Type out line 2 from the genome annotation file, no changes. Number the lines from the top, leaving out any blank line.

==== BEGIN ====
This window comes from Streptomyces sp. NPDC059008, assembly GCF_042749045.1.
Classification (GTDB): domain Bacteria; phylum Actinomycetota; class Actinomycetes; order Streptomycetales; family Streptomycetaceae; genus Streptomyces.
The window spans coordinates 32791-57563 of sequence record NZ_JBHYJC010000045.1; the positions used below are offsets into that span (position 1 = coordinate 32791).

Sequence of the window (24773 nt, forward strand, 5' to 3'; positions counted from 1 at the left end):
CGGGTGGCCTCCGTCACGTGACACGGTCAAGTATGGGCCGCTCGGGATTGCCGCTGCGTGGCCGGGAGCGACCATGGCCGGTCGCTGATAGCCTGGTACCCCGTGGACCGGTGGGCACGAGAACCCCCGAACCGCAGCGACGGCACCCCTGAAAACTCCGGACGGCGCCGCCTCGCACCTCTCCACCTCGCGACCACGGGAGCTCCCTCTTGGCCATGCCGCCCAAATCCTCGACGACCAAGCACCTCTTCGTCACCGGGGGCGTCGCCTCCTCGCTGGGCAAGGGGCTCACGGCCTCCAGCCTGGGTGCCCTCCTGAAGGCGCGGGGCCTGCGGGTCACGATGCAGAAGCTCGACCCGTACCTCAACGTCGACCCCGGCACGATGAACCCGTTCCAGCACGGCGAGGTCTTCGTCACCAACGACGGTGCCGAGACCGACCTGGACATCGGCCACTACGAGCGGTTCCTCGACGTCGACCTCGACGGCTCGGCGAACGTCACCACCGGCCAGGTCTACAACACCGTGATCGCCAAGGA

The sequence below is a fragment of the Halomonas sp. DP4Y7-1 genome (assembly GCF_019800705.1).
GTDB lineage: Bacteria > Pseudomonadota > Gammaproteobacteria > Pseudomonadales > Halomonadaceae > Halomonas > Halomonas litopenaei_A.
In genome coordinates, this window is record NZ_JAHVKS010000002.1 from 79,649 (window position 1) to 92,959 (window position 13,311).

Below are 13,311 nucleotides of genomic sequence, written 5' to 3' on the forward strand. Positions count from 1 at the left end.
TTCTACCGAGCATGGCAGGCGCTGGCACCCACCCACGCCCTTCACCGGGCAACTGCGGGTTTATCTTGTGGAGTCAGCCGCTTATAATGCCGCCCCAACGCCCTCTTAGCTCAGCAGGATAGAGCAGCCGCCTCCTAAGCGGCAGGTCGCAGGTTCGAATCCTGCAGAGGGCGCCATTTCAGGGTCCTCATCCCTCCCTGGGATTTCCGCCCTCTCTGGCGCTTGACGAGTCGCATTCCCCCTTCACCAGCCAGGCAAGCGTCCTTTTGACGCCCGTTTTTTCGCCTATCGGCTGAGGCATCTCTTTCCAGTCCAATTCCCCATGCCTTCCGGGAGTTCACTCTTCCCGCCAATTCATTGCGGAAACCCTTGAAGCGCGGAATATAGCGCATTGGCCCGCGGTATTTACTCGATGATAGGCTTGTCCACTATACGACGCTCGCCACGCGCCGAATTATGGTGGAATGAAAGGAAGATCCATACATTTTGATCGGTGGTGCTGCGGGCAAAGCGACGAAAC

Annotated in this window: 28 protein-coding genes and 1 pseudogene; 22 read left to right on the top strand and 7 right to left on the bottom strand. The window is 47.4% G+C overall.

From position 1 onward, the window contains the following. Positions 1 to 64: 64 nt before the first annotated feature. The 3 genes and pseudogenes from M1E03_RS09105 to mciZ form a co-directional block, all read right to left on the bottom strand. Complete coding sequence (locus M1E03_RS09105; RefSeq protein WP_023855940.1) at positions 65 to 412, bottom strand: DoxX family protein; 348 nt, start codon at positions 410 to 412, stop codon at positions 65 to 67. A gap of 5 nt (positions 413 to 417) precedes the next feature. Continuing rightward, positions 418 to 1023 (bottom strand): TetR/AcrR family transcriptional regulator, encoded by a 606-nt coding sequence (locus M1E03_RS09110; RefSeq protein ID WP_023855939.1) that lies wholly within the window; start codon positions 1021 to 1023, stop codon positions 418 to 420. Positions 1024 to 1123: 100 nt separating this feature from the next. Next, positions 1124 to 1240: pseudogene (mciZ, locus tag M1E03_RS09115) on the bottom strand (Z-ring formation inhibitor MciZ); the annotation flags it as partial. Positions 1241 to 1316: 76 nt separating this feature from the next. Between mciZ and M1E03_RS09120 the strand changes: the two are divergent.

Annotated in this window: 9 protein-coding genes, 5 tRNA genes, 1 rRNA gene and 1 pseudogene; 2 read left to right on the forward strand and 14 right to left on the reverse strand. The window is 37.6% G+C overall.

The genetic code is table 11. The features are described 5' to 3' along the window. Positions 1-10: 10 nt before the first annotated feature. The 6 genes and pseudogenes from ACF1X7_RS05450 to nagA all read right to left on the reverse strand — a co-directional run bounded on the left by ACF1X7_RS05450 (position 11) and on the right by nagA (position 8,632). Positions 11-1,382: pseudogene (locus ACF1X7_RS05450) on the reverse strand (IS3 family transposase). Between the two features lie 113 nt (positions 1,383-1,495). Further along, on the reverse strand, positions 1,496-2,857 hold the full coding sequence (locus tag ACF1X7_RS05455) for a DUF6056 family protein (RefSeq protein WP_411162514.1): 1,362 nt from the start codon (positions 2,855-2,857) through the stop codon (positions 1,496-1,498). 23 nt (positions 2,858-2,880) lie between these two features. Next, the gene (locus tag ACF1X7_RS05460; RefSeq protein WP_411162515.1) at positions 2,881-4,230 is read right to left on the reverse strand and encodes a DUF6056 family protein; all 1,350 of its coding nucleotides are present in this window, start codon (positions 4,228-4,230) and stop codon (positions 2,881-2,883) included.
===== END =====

Classification (GTDB): domain Bacteria; phylum Actinomycetota; class Actinomycetes; order Streptomycetales; family Streptomycetaceae; genus Streptomyces.